and between Indian and foreign capital -- and how these play out will
determine the stability of the system. Regional contradictions arising
from uneven economic development across India add a fifth imponderable.

Regional Interests

Both the Congress and BJP have positioned themselves as the party of the
pan-Indian industrial and financial elite. Their outlook and mentality
is inherently centralising. Their backers define a stable government as
one which can move quickly on the ``unfinished business'' of reforms.
Exit policy, privatisation, an end to small-scale industry protection,
abolition of `subsidies' to agriculture in the form of cheap or free
electricity and water and cheap fertilisers, and the calibrated opening
up of various sectors like insurance. However, neither party will be in
a position to deliver on these.

The BJP, whose prospects look better than the Congress', can only come
to power on the basis of a coalition that strings together a variety of
intermediate and regional interests. But instability is inherent to this
system because rural and regional elites have interests that do not
always converge with the interests of big capital. Moreover, the formal
democratic system, despite all its inadequacies, continues to ensure
that popular concerns -- about employment, the lack of social services,
etc -- cannot entirely be ignored either. Notwithstanding the BJP's
claim that it wants coalitions now and forever, its long-term project
clearly is one in which it would like to emerge as a decisive force in
all states and eliminate the regional entities as a factor in the Centre
so that it no longer has to make compromises on its core policies. The
BJP can always buy stability through a reconfiguration of its coalition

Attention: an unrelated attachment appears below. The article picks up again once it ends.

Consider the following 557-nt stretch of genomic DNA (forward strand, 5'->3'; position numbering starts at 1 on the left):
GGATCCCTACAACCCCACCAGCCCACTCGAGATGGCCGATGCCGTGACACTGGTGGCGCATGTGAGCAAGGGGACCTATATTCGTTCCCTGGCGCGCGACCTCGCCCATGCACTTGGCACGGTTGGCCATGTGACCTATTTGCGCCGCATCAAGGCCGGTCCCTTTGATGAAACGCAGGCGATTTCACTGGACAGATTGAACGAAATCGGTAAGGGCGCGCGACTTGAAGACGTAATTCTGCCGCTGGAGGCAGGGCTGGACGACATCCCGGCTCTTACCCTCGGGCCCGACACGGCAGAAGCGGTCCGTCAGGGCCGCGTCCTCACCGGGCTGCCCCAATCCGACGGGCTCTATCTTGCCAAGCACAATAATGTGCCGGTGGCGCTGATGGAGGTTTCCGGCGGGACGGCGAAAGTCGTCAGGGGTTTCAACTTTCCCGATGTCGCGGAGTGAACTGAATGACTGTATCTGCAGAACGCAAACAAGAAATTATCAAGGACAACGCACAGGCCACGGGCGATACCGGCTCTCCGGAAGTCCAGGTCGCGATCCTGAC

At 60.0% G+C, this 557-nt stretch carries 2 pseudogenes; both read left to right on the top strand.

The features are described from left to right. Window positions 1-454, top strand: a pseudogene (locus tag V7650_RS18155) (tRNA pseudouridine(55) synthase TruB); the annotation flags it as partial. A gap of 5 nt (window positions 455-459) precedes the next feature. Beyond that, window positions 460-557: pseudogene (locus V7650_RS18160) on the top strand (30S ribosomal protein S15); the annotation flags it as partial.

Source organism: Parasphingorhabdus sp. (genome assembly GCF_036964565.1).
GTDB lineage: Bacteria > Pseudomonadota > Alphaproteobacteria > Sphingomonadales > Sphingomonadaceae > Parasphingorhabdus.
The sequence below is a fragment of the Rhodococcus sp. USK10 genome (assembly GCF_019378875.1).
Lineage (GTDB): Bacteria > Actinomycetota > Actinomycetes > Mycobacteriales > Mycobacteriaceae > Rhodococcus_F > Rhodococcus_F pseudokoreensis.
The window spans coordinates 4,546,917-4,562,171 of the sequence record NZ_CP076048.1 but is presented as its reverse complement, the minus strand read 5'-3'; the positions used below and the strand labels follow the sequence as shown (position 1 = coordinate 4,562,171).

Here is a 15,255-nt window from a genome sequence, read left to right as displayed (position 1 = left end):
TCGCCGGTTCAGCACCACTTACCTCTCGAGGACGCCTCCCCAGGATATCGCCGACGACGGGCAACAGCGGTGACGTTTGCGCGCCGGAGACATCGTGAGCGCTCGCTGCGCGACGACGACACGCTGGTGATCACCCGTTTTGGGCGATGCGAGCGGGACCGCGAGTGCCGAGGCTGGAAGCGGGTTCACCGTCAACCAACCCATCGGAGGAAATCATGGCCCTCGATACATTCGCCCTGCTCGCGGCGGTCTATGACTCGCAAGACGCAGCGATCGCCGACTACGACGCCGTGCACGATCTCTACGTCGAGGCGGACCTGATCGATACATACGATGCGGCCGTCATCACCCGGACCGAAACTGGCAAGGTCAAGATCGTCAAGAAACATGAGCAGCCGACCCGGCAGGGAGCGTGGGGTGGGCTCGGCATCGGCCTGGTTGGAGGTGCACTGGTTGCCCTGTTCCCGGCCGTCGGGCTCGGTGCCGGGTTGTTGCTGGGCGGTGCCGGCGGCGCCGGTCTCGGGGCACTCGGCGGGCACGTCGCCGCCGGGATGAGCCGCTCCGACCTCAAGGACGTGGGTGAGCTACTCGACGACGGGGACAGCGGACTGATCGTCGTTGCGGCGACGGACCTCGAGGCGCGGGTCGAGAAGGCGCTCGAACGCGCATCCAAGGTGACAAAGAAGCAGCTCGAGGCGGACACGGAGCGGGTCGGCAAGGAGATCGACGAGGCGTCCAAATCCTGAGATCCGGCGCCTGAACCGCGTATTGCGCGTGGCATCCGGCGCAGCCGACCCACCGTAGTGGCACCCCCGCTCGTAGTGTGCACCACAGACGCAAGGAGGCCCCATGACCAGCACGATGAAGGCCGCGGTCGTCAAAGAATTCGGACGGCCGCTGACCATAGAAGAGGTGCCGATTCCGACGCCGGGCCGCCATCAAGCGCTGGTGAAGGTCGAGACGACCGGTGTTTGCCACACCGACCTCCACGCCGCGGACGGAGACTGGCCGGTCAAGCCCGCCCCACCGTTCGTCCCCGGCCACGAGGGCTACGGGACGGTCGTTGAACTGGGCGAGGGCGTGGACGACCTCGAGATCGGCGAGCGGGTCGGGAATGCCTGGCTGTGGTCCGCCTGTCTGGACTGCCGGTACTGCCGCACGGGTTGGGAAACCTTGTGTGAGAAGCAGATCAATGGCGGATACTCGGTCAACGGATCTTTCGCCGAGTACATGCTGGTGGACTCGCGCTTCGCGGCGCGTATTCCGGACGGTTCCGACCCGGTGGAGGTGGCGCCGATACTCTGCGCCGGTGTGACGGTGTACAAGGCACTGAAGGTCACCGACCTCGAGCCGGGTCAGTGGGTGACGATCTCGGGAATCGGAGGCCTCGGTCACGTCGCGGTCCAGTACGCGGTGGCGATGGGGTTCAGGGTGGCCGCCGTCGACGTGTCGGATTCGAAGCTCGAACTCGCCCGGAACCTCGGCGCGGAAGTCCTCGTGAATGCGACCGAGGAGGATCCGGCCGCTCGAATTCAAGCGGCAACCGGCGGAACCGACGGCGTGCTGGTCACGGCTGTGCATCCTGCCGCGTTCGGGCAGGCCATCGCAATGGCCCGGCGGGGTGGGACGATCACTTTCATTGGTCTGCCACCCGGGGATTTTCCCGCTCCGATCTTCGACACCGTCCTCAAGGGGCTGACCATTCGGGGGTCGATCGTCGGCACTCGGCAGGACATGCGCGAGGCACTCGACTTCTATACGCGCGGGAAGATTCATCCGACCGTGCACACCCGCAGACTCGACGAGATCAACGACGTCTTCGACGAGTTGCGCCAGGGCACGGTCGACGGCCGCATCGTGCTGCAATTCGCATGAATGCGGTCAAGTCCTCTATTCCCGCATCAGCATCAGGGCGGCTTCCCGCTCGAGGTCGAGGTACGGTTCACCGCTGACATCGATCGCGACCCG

but ultimately its centralising impulses will come into clash with
regional aspirations.

Finally, it is worth asking how bipolarity will affect the quality of
our democracy. Most likely, it will make it worse. This is not so much a
question of narrowing options -- multiple parties do not necessarily
translate into multiple policy outcomes -- but of stabilising a system
of governance that is inherently unrepresentative and which is easily
dominated by economic elites. Moreover, by circumscribing the political
arena and making it more rigid, a two-party system makes it even harder
for ordinary citizens to influence policies. The threshold for groups of
citizens to make their voices heard rises to a level beyond the reach of

Authoritarian Impulse

The BJP's conception of stability is of a formal, and ultimately
authoritarian kind. Its first choice in terms of institutions remains
the presidential system or the Westminster model based on a rigid
two-party system with total dominance of the executive. Its other
proposal -- fixed-term Parliaments -- is equally stifling. Far from
enhancing the role of ordinary citizens in governance, these outcomes
will marginalise them even further.

Fifty years after independence, the central problematic of Indian
politics remains the empowerment of the electorate so that its role is
not limited to casting a ballot every five years. Citizens must control
their representatives and have a dominant influence over policy
outcomes. Stability will only come with such a system. All attempts to
impose stability within the present polity will either fail or diminish
further an already constricted democratic space.